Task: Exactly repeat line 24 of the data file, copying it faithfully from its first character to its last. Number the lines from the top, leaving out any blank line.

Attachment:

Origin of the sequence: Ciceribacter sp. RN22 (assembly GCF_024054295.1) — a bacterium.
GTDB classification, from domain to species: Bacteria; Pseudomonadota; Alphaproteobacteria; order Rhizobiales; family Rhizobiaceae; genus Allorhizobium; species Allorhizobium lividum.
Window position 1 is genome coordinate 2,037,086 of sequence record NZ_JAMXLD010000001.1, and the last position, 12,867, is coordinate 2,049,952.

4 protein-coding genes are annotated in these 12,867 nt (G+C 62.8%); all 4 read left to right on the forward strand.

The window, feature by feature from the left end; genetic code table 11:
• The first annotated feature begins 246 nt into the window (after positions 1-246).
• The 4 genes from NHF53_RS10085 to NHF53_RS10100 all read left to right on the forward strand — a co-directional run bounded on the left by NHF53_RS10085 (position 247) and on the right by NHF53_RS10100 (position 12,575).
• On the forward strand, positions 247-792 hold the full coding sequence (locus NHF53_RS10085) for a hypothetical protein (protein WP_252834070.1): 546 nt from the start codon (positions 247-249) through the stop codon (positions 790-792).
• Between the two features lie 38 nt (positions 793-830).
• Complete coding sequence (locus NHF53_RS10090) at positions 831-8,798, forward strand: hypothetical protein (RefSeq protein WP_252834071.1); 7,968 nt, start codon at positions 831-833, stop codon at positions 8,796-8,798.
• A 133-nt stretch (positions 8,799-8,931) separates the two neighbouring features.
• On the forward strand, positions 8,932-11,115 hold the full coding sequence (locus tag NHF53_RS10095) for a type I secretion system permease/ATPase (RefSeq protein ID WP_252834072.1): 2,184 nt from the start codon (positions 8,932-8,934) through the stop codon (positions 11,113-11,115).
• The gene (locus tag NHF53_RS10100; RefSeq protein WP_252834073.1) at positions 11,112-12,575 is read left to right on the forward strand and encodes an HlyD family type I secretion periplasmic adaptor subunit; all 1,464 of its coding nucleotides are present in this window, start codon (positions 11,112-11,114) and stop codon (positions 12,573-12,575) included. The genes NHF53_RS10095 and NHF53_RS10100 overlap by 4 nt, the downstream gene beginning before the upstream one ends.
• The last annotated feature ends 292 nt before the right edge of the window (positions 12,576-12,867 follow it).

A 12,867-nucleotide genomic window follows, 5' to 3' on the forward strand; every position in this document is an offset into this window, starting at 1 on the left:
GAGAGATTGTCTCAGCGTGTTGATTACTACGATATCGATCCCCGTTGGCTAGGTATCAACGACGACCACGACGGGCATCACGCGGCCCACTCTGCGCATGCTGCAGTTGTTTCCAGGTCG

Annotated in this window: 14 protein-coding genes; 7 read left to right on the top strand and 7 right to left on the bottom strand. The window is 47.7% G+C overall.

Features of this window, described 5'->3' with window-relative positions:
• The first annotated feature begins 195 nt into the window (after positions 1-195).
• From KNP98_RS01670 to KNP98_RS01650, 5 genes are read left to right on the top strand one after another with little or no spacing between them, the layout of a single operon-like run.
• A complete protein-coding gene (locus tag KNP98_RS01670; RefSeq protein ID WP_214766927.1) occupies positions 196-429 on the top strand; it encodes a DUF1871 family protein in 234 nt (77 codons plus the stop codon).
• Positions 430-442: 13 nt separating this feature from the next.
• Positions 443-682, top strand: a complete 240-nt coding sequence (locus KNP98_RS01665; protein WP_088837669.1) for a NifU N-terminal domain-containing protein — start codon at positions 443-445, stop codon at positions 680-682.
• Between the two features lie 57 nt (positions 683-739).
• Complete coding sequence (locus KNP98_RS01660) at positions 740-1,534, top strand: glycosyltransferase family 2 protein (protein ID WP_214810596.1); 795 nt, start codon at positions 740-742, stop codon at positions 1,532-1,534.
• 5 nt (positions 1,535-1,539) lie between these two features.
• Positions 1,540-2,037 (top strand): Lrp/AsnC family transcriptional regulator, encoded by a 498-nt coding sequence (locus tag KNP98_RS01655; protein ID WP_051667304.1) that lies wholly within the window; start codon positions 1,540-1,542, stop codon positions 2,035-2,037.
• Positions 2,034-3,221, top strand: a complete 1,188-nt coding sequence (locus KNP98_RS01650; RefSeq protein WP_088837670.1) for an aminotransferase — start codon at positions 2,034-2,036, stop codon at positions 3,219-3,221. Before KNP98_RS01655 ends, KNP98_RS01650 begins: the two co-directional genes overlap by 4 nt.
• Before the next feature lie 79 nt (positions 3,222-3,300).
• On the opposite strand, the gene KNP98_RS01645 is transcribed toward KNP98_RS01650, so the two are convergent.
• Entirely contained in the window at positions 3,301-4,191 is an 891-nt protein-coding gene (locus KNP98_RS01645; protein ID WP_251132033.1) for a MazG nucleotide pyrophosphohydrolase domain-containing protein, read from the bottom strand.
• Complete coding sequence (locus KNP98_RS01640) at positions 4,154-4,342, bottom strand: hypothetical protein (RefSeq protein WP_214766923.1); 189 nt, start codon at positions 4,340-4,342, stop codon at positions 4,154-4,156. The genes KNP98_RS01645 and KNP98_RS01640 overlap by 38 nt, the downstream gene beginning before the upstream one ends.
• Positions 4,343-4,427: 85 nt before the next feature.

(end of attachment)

• Between the two features lie 57 nt (positions 683-739).